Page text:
.animate(params,ms,easing)
Animates opacity, size, position and other CSS parameters from initial settings to new settings
$("#myDiv").animate({left: 500,width:"250px"})
myDiv Element slides to 500px to the left of it's current position and shrinks (or grows) to 250 pixels wide

Callbacks: All of the effects above allow a second (or in the case of animate() a final) optional parameter, which would be a function to run when the first method is complete. Here are a few examples, all of which make use of callback functions: fade , slide and animate

Q & A: A common problem aided by jQuery is easing the monotony of working through a traditional FAQ page. Instead of scrolling for miles on a long page, we can have jQuery use hide() fadeIn() and next() to open and close the individual FAQ. View page 227 of our book for details: One Page FAQ

jQuery Photo Galleries: Several of the effects above are used to build a 'plugin free' photo rotator in jQuery built by Joe Marini of lynda.com: jQuery Image Rotator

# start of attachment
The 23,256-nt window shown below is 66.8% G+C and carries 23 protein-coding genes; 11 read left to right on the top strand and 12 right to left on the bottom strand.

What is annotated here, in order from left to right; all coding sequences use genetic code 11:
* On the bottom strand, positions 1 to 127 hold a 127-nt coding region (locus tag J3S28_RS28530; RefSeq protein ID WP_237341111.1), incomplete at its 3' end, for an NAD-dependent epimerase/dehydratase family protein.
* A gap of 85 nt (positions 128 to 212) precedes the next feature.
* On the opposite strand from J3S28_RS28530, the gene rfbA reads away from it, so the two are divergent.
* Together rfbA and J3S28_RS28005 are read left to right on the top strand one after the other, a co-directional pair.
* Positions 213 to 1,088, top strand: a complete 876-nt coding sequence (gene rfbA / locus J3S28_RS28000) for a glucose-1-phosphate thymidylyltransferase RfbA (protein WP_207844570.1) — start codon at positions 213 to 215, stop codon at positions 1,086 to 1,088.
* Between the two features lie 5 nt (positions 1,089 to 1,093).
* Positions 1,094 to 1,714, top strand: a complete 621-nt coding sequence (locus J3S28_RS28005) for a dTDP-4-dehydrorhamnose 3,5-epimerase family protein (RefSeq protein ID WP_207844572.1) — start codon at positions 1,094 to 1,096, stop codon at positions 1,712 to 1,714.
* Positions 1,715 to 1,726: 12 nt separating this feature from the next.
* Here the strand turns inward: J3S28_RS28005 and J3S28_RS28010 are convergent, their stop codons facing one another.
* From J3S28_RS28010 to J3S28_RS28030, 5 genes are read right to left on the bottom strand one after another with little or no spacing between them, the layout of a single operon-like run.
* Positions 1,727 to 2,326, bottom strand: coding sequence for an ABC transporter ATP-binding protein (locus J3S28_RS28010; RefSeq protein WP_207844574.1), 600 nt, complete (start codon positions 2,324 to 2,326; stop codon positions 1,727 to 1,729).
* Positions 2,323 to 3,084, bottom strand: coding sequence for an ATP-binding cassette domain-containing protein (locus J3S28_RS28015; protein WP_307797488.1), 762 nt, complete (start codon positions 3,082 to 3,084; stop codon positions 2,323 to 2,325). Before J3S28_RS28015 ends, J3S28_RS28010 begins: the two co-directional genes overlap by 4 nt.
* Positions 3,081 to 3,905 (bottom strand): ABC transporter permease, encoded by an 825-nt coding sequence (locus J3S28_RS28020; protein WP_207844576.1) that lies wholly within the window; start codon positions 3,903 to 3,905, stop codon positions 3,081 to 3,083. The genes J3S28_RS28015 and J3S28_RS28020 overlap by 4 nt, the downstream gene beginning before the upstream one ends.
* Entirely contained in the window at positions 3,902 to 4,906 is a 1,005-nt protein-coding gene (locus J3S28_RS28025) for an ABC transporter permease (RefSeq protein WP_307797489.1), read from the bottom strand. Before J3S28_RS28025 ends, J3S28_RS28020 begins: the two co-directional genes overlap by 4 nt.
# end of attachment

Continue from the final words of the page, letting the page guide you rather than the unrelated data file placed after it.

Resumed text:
Here's a more complex photo gallery featured in a tutorial on page 248 of our book: jQuery Photo Gallery

jQuery Effects Test Bed: Our book also provides a jQuery Effects Test Bed

jQuery UI Library & Plugins: Next we'll be covering the jQuery UI Library which creates a range of pre-built tools we can use in our website without needing to build them from scratch!

Using jQuery & other APIs Simultaneously: jQuery and other APIs such as MooTools share a similar approach to the point that placing references to both libraries on a single page can cause errors.

jQuery uses the $ as a shortcut to speak to it's API. MooTools uses $$. In order to avoid a potential conflict, jQuery uses a method named noConflict():

<script type="text/javascript" src="jquery-1.3.js"></script>
<script type="text/javascript">
jQuery.noConflict(); //no conflict jquery
(function($) {
$('p').css('color','#ff0000');
})(jQuery);
</script>
<script type="text/javascript" src="moo1.2.js"></script>
<script type="text/javascript">
//MooTools code
window.addEvent('domready',function() {
$$('p').setStyle('border','1px solid #fc0');
});
</script>

The above sample code comes from a blog where developers discuss the merits of Using jQuery and MooTools together

Our Book's other Demos: Here are some other great demos from our book: Missing Manual jQuery Examples

   
Print this Page Back To Top

2000- <%=yere%> newMANIC INC, All rights reserved